In his evidence the Plaintiff, Abrahams, emphatically said at the outset that when he entered into the agreement of 16th March 1994 earlier mentioned, he did not take delivery of the trailers soon after the agreement was executed. It was his evidence that the trailers were delivered to him three or four months after the execution of the contract, adding that that was because the trailers were not in good working condition at the time of the sale. His attention was drawn to the delivery receipt to be found at page 90 of the volume A of the record of appeal. That receipt contained the information requesting A.C.C. Agencies, the suppliers of one Zali trailer and one Zelna trailer to deliver to the Plaintiff as a customer of the Defendant and was signed on the 16th of March 1994 by a representative of the Defendant. It is there stated also that upon delivery of the goods sold, the trailers, the customer should inspect the goods and then sign an acknowledgement of delivery. During the questioning by Ms. Vivier Turck, Abrahams acknowledged his signature on the said receipt and added that he appended it thereon on 16th March 1994, the very day of the Suspensive Sale Agreement. Notwithstanding his admission that he so signed the acknowledgement the Plaintiff asserted that he did not take delivery of the trailers as acknowledged. The Plaintiff was further asked if he had seen or inspected any of the two trailers before he bought them by way of the Suspensive Sale Agreement. He answered that he did not.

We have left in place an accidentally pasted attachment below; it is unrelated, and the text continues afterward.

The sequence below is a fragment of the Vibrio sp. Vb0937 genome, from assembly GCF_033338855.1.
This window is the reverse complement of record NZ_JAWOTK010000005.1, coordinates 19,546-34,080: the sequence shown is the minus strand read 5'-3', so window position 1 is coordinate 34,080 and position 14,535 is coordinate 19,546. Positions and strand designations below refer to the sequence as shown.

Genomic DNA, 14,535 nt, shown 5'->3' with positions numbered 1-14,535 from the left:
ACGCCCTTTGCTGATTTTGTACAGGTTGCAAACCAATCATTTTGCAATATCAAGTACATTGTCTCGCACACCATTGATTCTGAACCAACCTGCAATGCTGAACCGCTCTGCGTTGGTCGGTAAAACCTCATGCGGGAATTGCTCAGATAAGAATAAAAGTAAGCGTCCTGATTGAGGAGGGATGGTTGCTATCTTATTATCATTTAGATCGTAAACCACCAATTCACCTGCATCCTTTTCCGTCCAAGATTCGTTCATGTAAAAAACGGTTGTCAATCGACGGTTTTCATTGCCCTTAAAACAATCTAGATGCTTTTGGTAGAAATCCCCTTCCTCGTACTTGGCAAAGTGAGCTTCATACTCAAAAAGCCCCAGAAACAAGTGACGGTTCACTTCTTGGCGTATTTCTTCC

An affidavit which is at pages 14 – 20 in volume A of the record was put to the Plaintiff while he was in the witness box. He acknowledged it to be an affidavit he swore in regard to the court action he had instituted against Schneider. The position as represented in that affidavit was succinctly that by the Suspensive Sale Agreement of 16th of March 1994 aforesaid the Plaintiff bought the Zali and Zelna trailers from Schneider. However the Plaintiff did not take delivery of the trailers upon concluding the agreement that day. He instead took delivery on the 15th of July 1994. This was because at the time of the agreement the trailers were not in good working order. By 15th of September 1994 the mechanical problems of the trailers had worsened and the plaintiff had to, and did, return the trailers to Schneider for further attention.